DIA Delays Opening of New Concourse B Doors After Water Main Break
For years, $1.5 billion projects adding dozens of gates to Denver International Airport have stood out for their lack of fuss — a stark contrast to the separate renovations at the DIA terminal that withstood major contractor problems, skyrocketing costs and major delays.
But one of many expansions to DIA’s three halls suffered a major setback in early December when a water main broke. The accident delayed the completion of the 120,000 square foot addition to the east end of Concourse B by at least eight months and triggered a large construction insurance claim, DIA officials told a city council committee last week.
The pressurized hot water line burst overnight Dec. 5-6 on the mezzanine level in the new space, causing damage estimated at $50 million or more, according to Stu Williams, senior vice president of the DIA airport expansion. Several areas were inundated with 180-degree water, damaging floors, fireproofing steel beams, toilets and expensive equipment, he said.
It came just a month before the new space, which will house 10 gates for United Airlines jetliners and regional jets, was due to be completed. Now September or October seem more likely.
Airport CEO Phil Washington credited a project contractor worker with discovering the flood before dawn and rushing to close the valve, avoiding further damage.
“It took its toll, to be quite honest,” Williams said. “Water in general is a problem. Super hot water is a much bigger problem. The fact that it basically pulverized a lot of our communications equipment, electrical equipment…it had an impact on the (new) terrazzo floors. The damage was significant. »
He and Washington detailed the DIA’s handling of the incident to the board’s business and aviation committee as part of an update on the $2.1 billion lobby expansion and refresh program. dollars, which began in 2018.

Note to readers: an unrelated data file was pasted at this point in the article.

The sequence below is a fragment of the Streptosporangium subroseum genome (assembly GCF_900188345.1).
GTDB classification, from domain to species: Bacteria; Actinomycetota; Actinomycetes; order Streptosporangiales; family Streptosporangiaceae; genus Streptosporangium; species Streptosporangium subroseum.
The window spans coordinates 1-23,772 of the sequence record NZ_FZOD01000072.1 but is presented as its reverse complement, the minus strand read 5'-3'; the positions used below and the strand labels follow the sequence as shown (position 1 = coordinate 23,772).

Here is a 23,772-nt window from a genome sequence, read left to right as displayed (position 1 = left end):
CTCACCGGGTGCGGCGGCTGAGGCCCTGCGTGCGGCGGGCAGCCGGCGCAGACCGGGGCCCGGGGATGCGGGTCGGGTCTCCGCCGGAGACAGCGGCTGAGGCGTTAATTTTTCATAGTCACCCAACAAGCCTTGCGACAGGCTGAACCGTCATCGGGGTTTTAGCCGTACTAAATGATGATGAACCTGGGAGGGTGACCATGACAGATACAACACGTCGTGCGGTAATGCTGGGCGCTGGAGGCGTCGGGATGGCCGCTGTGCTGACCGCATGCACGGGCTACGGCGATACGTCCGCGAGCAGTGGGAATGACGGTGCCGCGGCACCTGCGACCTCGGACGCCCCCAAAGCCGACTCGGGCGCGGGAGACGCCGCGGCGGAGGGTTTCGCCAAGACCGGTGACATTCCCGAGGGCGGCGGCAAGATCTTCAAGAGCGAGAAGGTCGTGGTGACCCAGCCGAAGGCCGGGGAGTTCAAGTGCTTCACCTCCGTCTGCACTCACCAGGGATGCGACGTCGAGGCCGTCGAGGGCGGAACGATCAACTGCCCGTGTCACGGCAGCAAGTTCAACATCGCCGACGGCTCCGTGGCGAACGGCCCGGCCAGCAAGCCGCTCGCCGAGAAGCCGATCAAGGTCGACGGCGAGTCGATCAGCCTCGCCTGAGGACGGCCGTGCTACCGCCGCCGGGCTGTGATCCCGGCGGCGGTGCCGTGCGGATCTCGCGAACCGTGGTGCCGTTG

Last week’s committee presentation marked the DIA’s most comprehensive public disclosure of the fallout from the incident. DIA did not announce the line break or, several weeks later, its impact assessment — at least not in the way it issued a press release on December 8, two days after the accident, to announce that another expansion project at the west end of Concourse B had won LEED gold certification for its eco-friendly design.
Washington notified city council members Dec. 8 in an email, writing, “We were scheduled to open the B-East expansion in January for United Airlines, and we were going through our inspection process. Unfortunately, this week, a hot water pipe broke in the B-East expansion. We are currently assessing the damage that has occurred and the impacts to the system. »
He wrote that the DIA planned to “recalibrate” the schedule for the project after airport and United officials finished assessing the fallout. The email, provided by DIA to the Denver Post, was first reported by CBS4 over the weekend.
Washington and other DIA officials met with the media the following week, Dec. 16, to discuss the airport’s new proposal, later approved by the board, to add a costly third phase to the renovation project. from the terminal. They did not discuss the Concourse B flooding incident.
DIA spokeswoman Stacey Stegman said Monday that DIA officials made no attempt to keep the incident quiet. It took until late January or early February to estimate damage costs and the effect on the project schedule, she said. In the meantime, the competition projects website was updated to note that the B-east expansion would not be done until “late 2022”.
“It was just a matter of, we were trying to figure out what we were dealing with,” Stegman said. “We didn’t have good information at the start. We tried to assess the damage. We tried to come up with a plan to fix it. And it took time. I don’t think anyone intentionally omitted to mention it.
She added: “We shared it with the airport community. We told United Airlines about it because it affected them.
The airport has an insurance policy for its construction projects. Williams told the board committee he expected the insurer to cover the additional costs of the repairs. But major supply chain issues are slowing repairs, he said, with some replacements for crumbling equipment not available for delivery until mid-summer.
DIA is still investigating the cause of the pipe break and has declined to identify the subcontractor believed to be at fault.
“On a project of this size and scope,” Williams told the committee, “there are multiple levels of contractors and oversight. … I’m not proud to say, but there are potentially multiple locations of failure. And we’re continuing to investigate that.
In total, the lobby expansions add 39 new doors. The West End Concourse B Expansion opened in November 2020. In addition to the East End Project B, Concourse A and C expansions are also scheduled to open later this year.